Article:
My tongue was of course firmly planted in my cheek (or worse). Framework no, endrun
To quote the release from W3...
"Jon Bosak, Sun's Online Information Technology Architect (says) "XML represents a
key technical advance in web technology.. enables secure electronic commerce.....
Together XML and Java provide a platform- and vendor-independent environment that
liberates users from proprietary software and hardware architectures. Because it
advances document delivery as much as data exchange, XML will alter the competitive
landscape not only on the World Wide Web but in electronic and print publishing as
well." Jean Paoli, XML 1.0 specification Co-editor, and Weblications Product Unit
Manager at Microsoft Corporation, added: "This is a huge win... XML's use to
describe and interchange structured data ensures the rapid evolution of the Web."
The SGML and 'semantics' crowd have had a hard time recently with the success of
HTML and the success of objects-a-la-Java. Ignoring the documents vs objects and
documents as objects discussion on this list (at my peril), the real marketplace
appears to be doing a good job of deciding where things will go next (see deLanda's
stuff at http://netbase.t0.or.at/delanda/a-market.htm for a discussion of THAT).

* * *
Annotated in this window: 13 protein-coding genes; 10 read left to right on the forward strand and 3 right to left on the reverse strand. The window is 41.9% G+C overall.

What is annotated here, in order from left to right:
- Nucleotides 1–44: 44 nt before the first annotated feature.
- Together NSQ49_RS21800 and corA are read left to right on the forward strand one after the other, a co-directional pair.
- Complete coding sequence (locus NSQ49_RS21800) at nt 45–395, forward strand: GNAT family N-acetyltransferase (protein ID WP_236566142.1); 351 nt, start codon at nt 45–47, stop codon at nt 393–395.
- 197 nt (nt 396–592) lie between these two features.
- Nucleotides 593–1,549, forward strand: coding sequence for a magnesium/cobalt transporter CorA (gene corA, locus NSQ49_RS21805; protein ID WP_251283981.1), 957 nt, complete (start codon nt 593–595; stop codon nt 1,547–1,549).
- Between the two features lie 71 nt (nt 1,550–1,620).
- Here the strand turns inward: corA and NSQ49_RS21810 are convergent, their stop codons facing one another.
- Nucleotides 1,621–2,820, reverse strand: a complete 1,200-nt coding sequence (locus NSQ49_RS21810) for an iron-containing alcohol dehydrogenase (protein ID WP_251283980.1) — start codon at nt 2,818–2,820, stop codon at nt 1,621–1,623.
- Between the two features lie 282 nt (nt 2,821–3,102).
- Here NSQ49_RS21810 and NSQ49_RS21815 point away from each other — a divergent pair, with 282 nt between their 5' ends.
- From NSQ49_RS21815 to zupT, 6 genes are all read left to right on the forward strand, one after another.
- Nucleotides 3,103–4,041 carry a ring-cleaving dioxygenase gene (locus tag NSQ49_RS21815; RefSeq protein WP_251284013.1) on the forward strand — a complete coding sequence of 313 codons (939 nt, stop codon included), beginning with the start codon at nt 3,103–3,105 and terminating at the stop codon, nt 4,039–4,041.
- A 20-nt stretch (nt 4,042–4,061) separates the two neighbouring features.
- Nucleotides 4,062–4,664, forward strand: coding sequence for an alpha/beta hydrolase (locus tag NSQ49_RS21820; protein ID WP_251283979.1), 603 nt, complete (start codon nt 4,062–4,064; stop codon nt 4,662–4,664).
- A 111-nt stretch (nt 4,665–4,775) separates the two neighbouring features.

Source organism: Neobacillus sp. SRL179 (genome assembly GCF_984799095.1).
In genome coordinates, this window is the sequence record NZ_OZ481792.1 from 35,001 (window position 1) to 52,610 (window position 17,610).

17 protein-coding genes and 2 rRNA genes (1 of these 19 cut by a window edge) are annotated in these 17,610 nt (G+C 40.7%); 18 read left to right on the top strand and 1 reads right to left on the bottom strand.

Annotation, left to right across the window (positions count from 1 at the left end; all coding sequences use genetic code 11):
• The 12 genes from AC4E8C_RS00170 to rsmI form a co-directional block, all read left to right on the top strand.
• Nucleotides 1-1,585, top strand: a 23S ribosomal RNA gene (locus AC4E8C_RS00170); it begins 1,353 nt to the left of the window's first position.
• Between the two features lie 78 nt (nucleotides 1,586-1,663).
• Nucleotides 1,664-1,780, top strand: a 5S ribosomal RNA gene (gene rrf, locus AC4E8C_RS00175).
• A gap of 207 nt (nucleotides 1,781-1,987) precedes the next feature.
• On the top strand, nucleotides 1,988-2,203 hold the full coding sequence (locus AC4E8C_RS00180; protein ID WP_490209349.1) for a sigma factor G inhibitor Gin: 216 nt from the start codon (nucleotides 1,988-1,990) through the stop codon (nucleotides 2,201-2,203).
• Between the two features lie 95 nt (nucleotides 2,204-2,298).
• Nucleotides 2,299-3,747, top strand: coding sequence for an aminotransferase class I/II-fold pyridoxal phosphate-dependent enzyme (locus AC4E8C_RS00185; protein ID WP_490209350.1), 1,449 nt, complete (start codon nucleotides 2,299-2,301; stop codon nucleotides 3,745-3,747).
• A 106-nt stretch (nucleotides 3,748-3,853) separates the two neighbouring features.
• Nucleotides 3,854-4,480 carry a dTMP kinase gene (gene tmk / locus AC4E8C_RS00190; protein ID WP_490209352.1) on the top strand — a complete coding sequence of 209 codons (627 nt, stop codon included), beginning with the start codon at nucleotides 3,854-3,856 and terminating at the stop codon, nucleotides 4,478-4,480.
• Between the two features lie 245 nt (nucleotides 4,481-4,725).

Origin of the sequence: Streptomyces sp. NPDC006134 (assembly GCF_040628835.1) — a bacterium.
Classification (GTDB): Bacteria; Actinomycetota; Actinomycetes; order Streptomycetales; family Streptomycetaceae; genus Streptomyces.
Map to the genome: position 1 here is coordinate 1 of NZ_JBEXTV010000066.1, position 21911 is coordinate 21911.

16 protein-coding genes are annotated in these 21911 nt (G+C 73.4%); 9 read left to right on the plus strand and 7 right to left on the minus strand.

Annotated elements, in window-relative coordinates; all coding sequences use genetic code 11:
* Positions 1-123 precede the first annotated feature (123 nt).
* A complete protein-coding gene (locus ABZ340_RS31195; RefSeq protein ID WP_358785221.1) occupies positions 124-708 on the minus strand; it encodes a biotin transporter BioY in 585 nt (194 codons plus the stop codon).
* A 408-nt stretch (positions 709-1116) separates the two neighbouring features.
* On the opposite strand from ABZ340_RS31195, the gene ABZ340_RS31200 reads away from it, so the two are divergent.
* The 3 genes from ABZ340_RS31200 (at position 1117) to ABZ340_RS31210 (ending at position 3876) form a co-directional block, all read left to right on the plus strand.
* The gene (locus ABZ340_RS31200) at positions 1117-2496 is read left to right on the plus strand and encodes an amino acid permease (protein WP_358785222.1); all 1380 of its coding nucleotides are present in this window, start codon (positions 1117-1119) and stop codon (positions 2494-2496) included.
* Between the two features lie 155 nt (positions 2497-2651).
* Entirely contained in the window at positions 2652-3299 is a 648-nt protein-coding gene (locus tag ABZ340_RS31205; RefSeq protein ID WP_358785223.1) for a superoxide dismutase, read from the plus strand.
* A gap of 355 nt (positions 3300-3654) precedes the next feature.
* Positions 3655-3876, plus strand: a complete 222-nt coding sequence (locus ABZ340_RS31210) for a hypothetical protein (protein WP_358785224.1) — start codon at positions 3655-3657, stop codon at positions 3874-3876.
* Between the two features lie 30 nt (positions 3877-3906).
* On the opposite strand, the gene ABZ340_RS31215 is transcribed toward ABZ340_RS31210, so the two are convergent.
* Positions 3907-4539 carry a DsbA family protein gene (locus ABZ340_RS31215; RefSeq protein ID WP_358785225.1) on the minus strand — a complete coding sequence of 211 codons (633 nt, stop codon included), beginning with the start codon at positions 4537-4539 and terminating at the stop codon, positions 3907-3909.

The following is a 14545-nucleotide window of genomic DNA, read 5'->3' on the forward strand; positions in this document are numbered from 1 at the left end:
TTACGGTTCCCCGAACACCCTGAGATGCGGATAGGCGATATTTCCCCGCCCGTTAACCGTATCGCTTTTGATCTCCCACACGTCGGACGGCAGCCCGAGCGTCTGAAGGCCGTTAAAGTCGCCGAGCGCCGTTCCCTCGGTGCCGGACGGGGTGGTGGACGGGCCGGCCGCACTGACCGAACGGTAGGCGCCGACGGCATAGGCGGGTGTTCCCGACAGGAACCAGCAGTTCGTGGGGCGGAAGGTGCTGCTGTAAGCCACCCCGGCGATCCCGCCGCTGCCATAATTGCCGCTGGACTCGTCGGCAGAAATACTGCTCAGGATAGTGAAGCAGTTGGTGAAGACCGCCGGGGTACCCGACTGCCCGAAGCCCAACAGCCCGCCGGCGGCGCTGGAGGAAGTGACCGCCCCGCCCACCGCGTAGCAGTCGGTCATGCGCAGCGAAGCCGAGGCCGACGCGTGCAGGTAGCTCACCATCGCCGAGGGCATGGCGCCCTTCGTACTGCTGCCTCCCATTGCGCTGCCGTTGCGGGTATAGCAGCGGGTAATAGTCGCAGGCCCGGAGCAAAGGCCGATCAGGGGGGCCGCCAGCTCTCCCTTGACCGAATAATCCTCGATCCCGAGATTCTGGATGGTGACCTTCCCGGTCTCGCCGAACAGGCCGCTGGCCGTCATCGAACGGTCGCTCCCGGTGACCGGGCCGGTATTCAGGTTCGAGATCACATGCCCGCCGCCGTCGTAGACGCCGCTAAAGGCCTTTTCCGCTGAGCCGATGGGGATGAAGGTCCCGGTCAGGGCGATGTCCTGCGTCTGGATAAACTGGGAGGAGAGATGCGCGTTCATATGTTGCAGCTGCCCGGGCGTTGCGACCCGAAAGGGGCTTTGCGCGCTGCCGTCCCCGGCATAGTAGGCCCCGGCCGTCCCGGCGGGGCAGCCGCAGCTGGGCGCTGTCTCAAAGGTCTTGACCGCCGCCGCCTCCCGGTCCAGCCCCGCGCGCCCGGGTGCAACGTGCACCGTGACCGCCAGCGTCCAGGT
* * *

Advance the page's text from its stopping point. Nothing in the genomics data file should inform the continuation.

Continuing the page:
But, to go from tongue in cheek to other shoe dropping, mindshare is obviously now
on the 'object' side.... we no longer have a fixation on getting unstructured
information like BLOBs into relational databases, but rather concerns about getting
structured data distributed by objects. Surely some progress???
I spend all my time with clients who just wanna make a buck (or a few billion in
some cases) out of all this churn. They have mixed bags of legacy legacy systems,
legacy client/server systems, three tier and ntier stuff and a commitment to
intranets, extranets and ecommerce. I know they NEED easy ways out and stuff like
XML probably provides it. But not as part of a conceptually consistent and
interesting long-term direction.
Much less framework.....
Sundar Narasimhan wrote:
> > XML seems to be the kind of break-thru mental framework that will allow
> > everyone else into the emerging world of distributed objects without undue
> > intellectual struggle... the short-term victory (once again) of syntax over
> > semantics.
> As another lurker -- can you tell me (or point me to) something
> halfway intelligible that might demonstrate why you think that XML is
> the framework for distributed objects? I'd like to ask, as an
> uninitiated one, "where's the connection"?